Drawing from her graduate degree, her clients’ experiences, and her own experiences, Gina helps clients find their own motivation.

Gina wants her clients to be able to confidently work out on their own, assured that they are performing each exercise properly, using correct form and mechanics.

Contact Gina now to set up an appointment to discuss your personal training needs.

Golf Fitness Training

Many golfers end up with injuries that hinder their game and rob their enjoyment on the course. They frequently develop muscular imbalances and experience major and minor injuries — such as shoulder, elbow, wrist, and low back injury — due to deficiencies or minor errors in club swing mechanics, low flexibility, ground impact forces, and less-than-optimal fitness. Sometimes these injuries prevent them from playing golf at all.

Gina uses TRX Suspension Training, dynamic and static stretching (using golf clubs), balance training, Corrective Exercise Training, core strengthening exercises, and cardio training to correct muscular imbalances and increase flexibility and range of motion. These techniques are designed to improve head speed, bolster driving distance, reduce chance of injury or re-injury, and impress one’s golf partners. Gina periodically videos her clients to provide feedback on their form and mechanics.

 
Belen Mozo, in the March 2017 issue of Golf Digest, has this to say about the importance of fitness training:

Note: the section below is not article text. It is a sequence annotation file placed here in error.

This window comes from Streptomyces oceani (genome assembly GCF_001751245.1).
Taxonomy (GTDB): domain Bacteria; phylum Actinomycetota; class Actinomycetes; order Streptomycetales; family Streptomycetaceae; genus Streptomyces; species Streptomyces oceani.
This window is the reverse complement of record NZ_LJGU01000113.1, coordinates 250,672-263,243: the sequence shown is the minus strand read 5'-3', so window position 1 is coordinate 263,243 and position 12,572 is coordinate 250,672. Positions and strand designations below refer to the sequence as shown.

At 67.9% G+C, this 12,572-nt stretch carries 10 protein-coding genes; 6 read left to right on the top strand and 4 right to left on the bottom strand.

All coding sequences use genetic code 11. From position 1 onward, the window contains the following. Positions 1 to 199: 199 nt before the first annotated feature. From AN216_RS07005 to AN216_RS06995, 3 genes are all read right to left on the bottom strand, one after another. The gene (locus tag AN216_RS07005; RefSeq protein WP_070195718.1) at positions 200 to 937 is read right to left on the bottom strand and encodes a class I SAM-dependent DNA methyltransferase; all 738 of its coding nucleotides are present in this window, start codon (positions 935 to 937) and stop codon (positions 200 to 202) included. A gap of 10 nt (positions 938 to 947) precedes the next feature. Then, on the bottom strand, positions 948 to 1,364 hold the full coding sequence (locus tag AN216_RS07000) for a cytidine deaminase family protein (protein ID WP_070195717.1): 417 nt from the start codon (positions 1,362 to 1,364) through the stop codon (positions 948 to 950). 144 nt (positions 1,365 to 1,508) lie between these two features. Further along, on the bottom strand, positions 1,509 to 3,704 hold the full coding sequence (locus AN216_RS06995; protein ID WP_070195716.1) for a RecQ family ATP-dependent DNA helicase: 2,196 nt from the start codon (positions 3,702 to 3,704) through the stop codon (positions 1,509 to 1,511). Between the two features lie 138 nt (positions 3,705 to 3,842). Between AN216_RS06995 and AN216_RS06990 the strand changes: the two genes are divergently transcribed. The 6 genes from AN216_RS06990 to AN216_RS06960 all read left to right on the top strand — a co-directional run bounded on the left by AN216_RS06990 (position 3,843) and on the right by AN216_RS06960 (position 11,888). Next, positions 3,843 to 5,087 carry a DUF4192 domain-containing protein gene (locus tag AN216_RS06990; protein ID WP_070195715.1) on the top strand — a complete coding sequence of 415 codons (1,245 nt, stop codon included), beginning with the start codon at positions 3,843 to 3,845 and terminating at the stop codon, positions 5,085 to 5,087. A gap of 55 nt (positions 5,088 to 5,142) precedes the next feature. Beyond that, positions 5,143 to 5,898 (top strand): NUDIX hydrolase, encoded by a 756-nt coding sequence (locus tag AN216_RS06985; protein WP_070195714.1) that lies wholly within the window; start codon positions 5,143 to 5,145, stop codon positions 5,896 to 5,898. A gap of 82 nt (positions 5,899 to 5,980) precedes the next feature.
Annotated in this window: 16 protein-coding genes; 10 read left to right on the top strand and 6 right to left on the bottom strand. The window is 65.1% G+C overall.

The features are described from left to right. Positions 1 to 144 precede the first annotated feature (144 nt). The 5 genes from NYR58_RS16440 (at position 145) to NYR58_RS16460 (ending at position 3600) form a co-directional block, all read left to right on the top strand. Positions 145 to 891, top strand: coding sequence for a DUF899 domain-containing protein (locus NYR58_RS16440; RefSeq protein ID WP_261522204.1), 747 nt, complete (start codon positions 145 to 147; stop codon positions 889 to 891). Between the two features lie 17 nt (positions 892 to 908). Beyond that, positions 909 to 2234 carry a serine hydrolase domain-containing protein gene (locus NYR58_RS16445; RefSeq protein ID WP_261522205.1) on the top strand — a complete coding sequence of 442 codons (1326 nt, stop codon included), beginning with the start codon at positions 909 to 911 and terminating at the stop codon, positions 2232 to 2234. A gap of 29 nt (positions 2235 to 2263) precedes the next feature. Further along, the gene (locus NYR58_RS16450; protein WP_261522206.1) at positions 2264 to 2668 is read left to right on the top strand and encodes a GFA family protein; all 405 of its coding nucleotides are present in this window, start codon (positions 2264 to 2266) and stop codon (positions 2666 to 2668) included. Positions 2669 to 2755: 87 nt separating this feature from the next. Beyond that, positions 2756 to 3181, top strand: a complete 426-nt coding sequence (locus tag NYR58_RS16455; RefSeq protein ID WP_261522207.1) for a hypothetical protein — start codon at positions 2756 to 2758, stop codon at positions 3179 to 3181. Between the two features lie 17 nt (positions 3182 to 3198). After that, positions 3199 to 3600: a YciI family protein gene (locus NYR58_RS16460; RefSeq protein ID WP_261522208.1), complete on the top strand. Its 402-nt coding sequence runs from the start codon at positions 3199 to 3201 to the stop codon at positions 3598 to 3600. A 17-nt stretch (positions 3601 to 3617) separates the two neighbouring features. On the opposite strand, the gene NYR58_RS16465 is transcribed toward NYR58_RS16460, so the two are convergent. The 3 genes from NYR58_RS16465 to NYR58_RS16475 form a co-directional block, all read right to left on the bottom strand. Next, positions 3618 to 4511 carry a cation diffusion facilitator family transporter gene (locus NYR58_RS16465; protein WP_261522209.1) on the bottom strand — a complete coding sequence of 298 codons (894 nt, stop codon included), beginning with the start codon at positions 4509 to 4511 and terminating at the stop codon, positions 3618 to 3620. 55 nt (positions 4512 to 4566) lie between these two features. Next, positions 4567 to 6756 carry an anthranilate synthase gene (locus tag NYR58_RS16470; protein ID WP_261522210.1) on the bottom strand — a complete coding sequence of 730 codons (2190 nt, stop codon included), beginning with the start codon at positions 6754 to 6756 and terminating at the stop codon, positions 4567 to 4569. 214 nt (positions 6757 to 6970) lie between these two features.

“My average drive is 265 yards. The average guy’s is 219, according to Game Golf … I create a lot of power for my size. Some of it comes because I spend a lot of time working on strength, power, and flexibility in the gym. But I’ve also learned how to use every ounce of force I can create with my biggest muscles, and then coordinate that energy with the swinging of the club.” 

 The academic literature strongly supports the use of fitness training for injury prevention in golf. An article in Sports Health in 2010 states: "A growing body of evidence in the literature suggests that participating in strength training will not only enhance performance, but also reduce injury incidence."

James, a Chagrin Falls golf enthusiast, has this to say about Gina’s training:

“I always play my best golf on the days I train with Gina, and I also have the best sleep on those nights."